Facebook just revealed the Quest 2, which is a major step forward for standalone VR headsets. It's also a far superior PCVR headset than the company's current Rift S product. Rather than compete with itself for market share in two segments, the Oculus brand is stepping away from dedicated PCVR in favor of its hybrid approach.
The shift to standalone shouldn't come as a surprise to anyone who's been paying attention to the direction of VR advancements, but it still represents a significant change for a company that can trace its roots back to the PC enthusiast community.
So, what does this mean for the Rift S? Well, its days are numbered, to be sure. Oculus plans to phase out the Rift S by the spring of 2021, which would put its lifecycle at right around two years. There's no reason to believe that Facebook will discontinue support for the headset any time soon, though. The Oculus Rift CV1 still works with all Rift content, and the discontinued Oculus Go will remain supported for at least two more years.
"We're going to focus on standalone VR headsets moving forward. We'll no longer pursue PC-only hardware, with sales of Rift S ending in 2021. That said, the Rift Platform isn't going anywhere. In fact, we've seen significant growth in PC VR via Oculus Link, and the Rift Platform will continue to grow while offering high-end PC VR experiences like Lone Echo II and Medal of Honor: Above and Beyond well into the future," Facebook Reality Labs said in a press release.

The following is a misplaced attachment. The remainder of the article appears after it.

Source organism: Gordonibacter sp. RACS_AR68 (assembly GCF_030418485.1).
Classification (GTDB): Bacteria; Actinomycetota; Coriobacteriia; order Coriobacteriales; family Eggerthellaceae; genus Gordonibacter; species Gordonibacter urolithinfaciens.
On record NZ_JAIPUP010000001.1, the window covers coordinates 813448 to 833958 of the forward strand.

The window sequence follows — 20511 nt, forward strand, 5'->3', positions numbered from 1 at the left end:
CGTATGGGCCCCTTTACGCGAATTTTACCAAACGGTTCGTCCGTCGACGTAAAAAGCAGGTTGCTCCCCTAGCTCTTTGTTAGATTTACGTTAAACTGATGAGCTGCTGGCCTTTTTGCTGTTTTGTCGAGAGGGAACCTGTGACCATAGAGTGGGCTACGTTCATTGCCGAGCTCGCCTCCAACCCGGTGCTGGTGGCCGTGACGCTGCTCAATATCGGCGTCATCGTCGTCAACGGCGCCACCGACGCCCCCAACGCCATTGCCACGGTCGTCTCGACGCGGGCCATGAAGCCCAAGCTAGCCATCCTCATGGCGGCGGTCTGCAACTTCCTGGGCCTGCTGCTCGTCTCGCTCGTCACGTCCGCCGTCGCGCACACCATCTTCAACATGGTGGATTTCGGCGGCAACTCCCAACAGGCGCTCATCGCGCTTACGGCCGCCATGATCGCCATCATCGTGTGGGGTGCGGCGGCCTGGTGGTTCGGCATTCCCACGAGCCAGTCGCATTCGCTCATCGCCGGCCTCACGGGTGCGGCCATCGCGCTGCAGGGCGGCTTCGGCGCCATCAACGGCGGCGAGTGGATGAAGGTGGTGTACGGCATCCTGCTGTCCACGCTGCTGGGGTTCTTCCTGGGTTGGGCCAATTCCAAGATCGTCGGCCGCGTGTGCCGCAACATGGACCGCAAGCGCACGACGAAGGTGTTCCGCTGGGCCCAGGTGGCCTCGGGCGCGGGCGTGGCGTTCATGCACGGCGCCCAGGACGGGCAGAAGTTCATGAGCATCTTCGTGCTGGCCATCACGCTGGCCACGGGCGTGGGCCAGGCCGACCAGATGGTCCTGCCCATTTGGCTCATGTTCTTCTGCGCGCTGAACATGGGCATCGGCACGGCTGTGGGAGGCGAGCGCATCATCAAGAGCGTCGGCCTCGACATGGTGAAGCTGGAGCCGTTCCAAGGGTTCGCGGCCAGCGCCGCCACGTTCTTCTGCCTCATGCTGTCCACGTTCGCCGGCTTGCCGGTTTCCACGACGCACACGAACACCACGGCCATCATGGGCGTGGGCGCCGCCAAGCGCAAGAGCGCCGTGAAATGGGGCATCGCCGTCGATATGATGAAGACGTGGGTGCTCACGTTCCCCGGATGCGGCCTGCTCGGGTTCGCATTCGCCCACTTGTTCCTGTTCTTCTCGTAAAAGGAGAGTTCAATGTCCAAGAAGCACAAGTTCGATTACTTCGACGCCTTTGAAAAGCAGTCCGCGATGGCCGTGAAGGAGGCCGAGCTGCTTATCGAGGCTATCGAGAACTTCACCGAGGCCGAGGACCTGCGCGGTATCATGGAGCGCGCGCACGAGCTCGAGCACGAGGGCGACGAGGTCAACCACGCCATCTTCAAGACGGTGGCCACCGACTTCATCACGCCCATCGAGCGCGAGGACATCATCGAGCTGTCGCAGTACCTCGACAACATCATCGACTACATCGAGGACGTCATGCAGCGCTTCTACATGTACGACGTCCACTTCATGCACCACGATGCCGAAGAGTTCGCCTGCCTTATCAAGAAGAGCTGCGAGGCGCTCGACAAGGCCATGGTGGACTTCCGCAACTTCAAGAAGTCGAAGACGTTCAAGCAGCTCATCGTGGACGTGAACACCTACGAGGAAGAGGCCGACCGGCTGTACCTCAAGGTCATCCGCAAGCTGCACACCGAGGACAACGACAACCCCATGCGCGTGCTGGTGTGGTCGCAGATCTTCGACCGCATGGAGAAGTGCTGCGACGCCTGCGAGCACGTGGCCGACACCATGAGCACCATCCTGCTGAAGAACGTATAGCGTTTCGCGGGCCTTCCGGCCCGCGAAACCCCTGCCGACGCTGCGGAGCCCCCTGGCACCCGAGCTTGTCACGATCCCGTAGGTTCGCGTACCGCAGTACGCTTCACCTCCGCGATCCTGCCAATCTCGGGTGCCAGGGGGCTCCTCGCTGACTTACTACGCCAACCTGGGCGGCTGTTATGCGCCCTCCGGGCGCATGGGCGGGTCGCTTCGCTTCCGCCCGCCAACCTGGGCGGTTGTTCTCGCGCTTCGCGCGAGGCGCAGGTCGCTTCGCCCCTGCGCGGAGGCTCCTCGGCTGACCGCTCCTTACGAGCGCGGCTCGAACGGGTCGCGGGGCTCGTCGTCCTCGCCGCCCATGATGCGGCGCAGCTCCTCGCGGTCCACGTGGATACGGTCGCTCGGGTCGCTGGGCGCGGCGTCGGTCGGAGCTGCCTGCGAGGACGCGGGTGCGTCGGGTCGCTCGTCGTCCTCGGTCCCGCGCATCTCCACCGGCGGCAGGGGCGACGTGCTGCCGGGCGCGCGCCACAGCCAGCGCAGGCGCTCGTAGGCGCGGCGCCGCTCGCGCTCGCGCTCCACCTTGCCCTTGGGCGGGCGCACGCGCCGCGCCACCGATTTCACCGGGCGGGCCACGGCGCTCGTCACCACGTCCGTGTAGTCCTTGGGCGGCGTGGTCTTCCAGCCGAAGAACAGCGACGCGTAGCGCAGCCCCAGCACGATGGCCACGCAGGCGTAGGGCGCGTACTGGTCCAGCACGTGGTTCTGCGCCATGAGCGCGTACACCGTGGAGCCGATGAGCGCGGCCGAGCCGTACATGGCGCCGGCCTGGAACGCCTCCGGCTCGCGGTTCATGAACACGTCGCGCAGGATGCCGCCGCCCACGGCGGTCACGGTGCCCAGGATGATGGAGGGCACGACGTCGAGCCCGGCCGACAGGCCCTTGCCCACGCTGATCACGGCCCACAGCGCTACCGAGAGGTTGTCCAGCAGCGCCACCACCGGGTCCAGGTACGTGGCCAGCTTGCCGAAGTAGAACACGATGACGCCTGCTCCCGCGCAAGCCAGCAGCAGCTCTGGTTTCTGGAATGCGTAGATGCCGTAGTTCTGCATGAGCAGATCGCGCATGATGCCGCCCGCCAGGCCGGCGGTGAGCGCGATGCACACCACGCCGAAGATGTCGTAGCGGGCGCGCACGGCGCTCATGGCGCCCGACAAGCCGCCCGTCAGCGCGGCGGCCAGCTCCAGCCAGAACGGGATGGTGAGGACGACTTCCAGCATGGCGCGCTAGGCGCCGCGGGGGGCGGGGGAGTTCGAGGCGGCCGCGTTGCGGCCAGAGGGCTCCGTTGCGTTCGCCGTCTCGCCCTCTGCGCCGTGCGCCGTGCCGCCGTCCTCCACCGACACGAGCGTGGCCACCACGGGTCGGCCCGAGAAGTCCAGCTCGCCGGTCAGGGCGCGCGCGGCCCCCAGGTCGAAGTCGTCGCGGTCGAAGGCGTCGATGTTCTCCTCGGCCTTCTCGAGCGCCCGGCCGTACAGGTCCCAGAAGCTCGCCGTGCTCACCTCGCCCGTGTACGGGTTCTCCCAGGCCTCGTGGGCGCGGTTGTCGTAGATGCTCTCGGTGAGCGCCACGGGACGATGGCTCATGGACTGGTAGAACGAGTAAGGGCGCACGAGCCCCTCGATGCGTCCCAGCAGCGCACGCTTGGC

As part of the transition strategy, Facebook will release a major update to the Quest software platform next year, which will bridge the Quest and Rift stores to make a unified experience for all of your Oculus content.
We would imagine that Rift S will get a significant discount, soon, as the Quest 2 is currently less money and offers better specifications, such as a higher resolution display and a display that supports 90Hz. Quest 2 marks a significant shift in Facebook's strategy towards VR adoption.
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